Appleton's Cyclopedia of American Biography, edited by James
Grant Wilson, John Fiske and Stanley L. Klos. Six volumes, New York: D. Appleton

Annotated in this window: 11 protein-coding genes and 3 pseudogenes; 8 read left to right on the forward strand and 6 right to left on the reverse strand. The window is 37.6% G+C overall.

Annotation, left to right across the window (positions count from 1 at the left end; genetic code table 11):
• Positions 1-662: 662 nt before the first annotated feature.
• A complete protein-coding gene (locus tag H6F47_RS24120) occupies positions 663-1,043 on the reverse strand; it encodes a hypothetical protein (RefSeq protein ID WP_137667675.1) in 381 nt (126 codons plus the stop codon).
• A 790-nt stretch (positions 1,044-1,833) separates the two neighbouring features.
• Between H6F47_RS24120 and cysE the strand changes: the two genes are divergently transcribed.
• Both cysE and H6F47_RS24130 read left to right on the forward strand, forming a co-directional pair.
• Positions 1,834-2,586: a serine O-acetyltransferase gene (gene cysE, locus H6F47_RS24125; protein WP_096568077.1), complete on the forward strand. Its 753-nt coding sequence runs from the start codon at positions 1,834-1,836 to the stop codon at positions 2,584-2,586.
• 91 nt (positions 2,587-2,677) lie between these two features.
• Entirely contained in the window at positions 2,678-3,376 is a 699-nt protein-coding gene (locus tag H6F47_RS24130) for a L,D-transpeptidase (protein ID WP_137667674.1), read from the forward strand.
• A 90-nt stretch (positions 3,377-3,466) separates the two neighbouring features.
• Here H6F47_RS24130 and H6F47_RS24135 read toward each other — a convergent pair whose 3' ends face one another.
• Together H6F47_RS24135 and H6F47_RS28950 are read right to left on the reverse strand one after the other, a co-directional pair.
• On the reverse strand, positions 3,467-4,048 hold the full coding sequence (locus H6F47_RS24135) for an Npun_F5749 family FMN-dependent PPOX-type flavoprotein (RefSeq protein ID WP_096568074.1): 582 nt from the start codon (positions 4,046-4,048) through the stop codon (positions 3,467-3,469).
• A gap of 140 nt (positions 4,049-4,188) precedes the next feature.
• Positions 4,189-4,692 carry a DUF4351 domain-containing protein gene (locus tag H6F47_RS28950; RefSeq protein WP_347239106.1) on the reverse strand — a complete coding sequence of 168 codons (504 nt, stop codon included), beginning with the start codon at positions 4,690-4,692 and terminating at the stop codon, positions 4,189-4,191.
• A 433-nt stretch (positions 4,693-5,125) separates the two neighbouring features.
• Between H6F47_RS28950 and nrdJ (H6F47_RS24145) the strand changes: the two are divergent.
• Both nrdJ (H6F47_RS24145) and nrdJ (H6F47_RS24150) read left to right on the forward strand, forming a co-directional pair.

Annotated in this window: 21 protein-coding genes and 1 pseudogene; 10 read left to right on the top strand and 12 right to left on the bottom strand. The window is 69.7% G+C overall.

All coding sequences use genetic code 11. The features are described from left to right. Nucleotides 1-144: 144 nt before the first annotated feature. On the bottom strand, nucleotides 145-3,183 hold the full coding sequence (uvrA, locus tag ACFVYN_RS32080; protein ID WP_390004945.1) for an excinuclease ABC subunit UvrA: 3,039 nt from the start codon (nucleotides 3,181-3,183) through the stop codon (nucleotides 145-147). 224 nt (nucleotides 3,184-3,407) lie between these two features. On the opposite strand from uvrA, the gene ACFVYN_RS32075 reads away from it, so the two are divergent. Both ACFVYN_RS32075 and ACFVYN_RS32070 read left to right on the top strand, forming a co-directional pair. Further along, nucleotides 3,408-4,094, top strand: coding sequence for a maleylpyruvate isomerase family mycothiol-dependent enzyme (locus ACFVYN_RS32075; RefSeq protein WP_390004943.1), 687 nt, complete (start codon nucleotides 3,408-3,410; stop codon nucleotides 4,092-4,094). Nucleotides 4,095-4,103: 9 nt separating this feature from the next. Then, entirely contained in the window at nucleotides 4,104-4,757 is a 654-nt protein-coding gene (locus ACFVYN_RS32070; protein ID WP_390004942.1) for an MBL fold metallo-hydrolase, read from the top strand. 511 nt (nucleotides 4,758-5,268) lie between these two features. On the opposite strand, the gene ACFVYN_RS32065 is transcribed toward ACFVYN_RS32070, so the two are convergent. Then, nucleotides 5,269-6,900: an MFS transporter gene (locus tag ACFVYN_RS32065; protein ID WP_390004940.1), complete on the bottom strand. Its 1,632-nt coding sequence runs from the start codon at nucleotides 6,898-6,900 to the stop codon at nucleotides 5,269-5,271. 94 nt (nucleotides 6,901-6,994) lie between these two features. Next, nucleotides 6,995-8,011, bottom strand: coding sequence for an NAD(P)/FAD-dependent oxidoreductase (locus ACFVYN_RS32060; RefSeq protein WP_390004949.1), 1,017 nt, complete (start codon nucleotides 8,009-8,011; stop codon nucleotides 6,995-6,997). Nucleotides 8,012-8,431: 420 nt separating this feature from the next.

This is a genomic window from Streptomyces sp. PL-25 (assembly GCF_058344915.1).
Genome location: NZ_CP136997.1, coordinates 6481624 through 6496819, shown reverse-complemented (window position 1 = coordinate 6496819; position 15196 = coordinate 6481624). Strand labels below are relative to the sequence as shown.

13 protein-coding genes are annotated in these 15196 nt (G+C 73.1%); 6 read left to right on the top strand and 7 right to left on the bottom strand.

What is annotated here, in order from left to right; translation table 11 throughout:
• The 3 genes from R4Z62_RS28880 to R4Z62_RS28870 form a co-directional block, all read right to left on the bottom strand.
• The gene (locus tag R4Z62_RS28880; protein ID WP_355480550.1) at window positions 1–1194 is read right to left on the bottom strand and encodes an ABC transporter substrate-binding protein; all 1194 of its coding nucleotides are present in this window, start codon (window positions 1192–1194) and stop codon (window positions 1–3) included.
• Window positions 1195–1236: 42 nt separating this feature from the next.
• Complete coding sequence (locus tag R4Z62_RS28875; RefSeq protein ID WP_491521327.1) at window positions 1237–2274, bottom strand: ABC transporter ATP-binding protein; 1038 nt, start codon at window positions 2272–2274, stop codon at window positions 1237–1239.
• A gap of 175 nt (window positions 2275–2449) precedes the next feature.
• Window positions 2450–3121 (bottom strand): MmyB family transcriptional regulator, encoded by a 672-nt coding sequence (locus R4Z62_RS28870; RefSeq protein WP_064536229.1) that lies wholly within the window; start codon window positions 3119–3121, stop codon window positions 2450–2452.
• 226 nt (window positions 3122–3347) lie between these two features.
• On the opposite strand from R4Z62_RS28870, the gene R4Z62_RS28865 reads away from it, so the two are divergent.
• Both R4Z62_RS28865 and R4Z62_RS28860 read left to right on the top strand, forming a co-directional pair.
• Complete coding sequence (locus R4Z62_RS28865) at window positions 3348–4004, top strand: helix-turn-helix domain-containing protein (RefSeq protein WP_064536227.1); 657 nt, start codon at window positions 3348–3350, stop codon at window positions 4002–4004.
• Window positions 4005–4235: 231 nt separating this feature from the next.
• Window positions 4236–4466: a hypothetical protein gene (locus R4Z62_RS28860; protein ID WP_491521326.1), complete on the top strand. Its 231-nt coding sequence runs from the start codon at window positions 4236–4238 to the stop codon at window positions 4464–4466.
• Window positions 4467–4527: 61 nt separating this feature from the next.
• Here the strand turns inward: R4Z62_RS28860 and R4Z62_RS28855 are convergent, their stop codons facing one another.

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GIDDINGS, Salmon, clergyman, born in Hartland, Connecticut, 2 March, 1782; died in St. Louis, Missouri, 1 February, 1828. He was graduated at Williams in 1811, studied theology at Andover seminary, and was ordained to the ministry in 1814. In 1814-'5 he was tutor at Williams, and occasionally preached among the neighboring Congregational Churches. Deciding to become a missionary, he set out on horseback, in December, 1815, for St. Louis, which was then regarded as in the far west. He reached the city in April, 1816, assembled a small congregation, and became the pioneer missionary of the Presbyterian Church to the country west of the Mississippi. In 1816 Mr. Giddings organized a Presbyterian Church at Bellevue settlement, eighty miles southwest of St. Louis, and during the next ten years formed eleven other congregations--five in Missouri, and six in Illinois. In the spring of 1822 he explored Nebraska and Kansas territories, preparatory to establishing missions among the Indians. On this tour of many weeks, without white companions, and hundreds of miles from any white settlement, he visited several Indian nations, held councils with their chiefs, and was received with hospitality. In 1826 Mr. Giddings was installed pastor of the 1st Presbyterian Church in St. Louis. He was an active member of the first Bible, Sunday-school, and tract societies of Missouri, and of the first colonization society in that state.
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